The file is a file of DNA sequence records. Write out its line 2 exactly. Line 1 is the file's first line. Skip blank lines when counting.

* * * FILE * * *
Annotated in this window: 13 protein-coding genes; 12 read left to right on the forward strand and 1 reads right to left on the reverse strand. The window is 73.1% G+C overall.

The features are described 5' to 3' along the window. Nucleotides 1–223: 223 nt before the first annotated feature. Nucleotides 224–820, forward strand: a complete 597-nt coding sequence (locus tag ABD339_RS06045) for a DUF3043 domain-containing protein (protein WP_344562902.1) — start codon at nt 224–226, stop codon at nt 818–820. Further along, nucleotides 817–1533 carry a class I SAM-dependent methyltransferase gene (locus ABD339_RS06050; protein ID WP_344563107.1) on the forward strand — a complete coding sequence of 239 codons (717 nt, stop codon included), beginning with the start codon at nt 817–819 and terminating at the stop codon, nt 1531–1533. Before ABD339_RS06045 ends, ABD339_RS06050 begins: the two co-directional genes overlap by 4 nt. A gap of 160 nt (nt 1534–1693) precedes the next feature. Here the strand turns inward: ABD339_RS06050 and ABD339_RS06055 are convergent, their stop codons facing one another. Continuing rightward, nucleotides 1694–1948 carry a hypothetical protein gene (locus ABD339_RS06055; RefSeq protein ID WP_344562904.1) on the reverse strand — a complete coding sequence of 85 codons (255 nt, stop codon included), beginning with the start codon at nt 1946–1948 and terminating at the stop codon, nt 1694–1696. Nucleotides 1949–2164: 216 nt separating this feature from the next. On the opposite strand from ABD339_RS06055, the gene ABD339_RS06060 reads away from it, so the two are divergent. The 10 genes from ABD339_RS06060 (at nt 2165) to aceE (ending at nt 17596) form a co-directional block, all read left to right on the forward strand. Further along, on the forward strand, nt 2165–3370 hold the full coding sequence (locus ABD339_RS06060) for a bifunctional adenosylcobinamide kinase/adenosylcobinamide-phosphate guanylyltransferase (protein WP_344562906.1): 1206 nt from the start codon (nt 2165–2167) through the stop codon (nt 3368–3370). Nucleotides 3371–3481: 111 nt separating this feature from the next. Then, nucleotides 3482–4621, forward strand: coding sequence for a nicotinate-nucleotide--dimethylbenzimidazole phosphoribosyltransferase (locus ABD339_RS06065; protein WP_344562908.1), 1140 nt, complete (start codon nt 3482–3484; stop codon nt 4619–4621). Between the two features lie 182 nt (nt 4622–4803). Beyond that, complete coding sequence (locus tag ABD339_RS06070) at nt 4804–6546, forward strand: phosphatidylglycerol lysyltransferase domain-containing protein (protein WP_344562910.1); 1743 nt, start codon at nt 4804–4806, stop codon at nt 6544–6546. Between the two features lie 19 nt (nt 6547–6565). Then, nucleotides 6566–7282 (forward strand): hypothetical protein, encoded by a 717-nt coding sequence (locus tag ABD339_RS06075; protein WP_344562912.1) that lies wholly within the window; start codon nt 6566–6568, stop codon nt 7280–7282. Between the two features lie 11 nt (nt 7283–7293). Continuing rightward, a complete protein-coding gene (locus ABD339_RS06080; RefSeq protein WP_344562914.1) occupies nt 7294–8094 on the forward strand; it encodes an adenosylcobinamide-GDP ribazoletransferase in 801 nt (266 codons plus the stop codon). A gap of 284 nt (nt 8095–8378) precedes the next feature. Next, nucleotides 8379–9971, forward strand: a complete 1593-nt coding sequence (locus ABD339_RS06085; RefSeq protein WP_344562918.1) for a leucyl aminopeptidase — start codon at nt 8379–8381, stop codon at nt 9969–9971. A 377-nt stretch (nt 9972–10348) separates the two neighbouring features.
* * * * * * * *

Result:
The features are described 5' to 3' along the window. Nucleotides 1–223: 223 nt before the first annotated feature. Nucleotides 224–820, forward strand: a complete 597-nt coding sequence (locus tag ABD339_RS06045) for a DUF3043 domain-containing protein (protein WP_344562902.1) — start codon at nt 224–226, stop codon at nt 818–820. Further along, nucleotides 817–1533 carry a class I SAM-dependent methyltransferase gene (locus ABD339_RS06050; protein ID WP_344563107.1) on the forward strand — a complete coding sequence of 239 codons (717 nt, stop codon included), beginning with the start codon at nt 817–819 and terminating at the stop codon, nt 1531–1533. Before ABD339_RS06045 ends, ABD339_RS06050 begins: the two co-directional genes overlap by 4 nt. A gap of 160 nt (nt 1534–1693) precedes the next feature. Here the strand turns inward: ABD339_RS06050 and ABD339_RS06055 are convergent, their stop codons facing one another. Continuing rightward, nucleotides 1694–1948 carry a hypothetical protein gene (locus ABD339_RS06055; RefSeq protein ID WP_344562904.1) on the reverse strand — a complete coding sequence of 85 codons (255 nt, stop codon included), beginning with the start codon at nt 1946–1948 and terminating at the stop codon, nt 1694–1696. Nucleotides 1949–2164: 216 nt separating this feature from the next. On the opposite strand from ABD339_RS06055, the gene ABD339_RS06060 reads away from it, so the two are divergent. The 10 genes from ABD339_RS06060 (at nt 2165) to aceE (ending at nt 17596) form a co-directional block, all read left to right on the forward strand. Further along, on the forward strand, nt 2165–3370 hold the full coding sequence (locus ABD339_RS06060) for a bifunctional adenosylcobinamide kinase/adenosylcobinamide-phosphate guanylyltransferase (protein WP_344562906.1): 1206 nt from the start codon (nt 2165–2167) through the stop codon (nt 3368–3370). Nucleotides 3371–3481: 111 nt separating this feature from the next. Then, nucleotides 3482–4621, forward strand: coding sequence for a nicotinate-nucleotide--dimethylbenzimidazole phosphoribosyltransferase (locus ABD339_RS06065; protein WP_344562908.1), 1140 nt, complete (start codon nt 3482–3484; stop codon nt 4619–4621). Between the two features lie 182 nt (nt 4622–4803). Beyond that, complete coding sequence (locus tag ABD339_RS06070) at nt 4804–6546, forward strand: phosphatidylglycerol lysyltransferase domain-containing protein (protein WP_344562910.1); 1743 nt, start codon at nt 4804–4806, stop codon at nt 6544–6546. Between the two features lie 19 nt (nt 6547–6565). Then, nucleotides 6566–7282 (forward strand): hypothetical protein, encoded by a 717-nt coding sequence (locus tag ABD339_RS06075; protein WP_344562912.1) that lies wholly within the window; start codon nt 6566–6568, stop codon nt 7280–7282. Between the two features lie 11 nt (nt 7283–7293). Continuing rightward, a complete protein-coding gene (locus ABD339_RS06080; RefSeq protein WP_344562914.1) occupies nt 7294–8094 on the forward strand; it encodes an adenosylcobinamide-GDP ribazoletransferase in 801 nt (266 codons plus the stop codon). A gap of 284 nt (nt 8095–8378) precedes the next feature. Next, nucleotides 8379–9971, forward strand: a complete 1593-nt coding sequence (locus ABD339_RS06085; RefSeq protein WP_344562918.1) for a leucyl aminopeptidase — start codon at nt 8379–8381, stop codon at nt 9969–9971. A 377-nt stretch (nt 9972–10348) separates the two neighbouring features.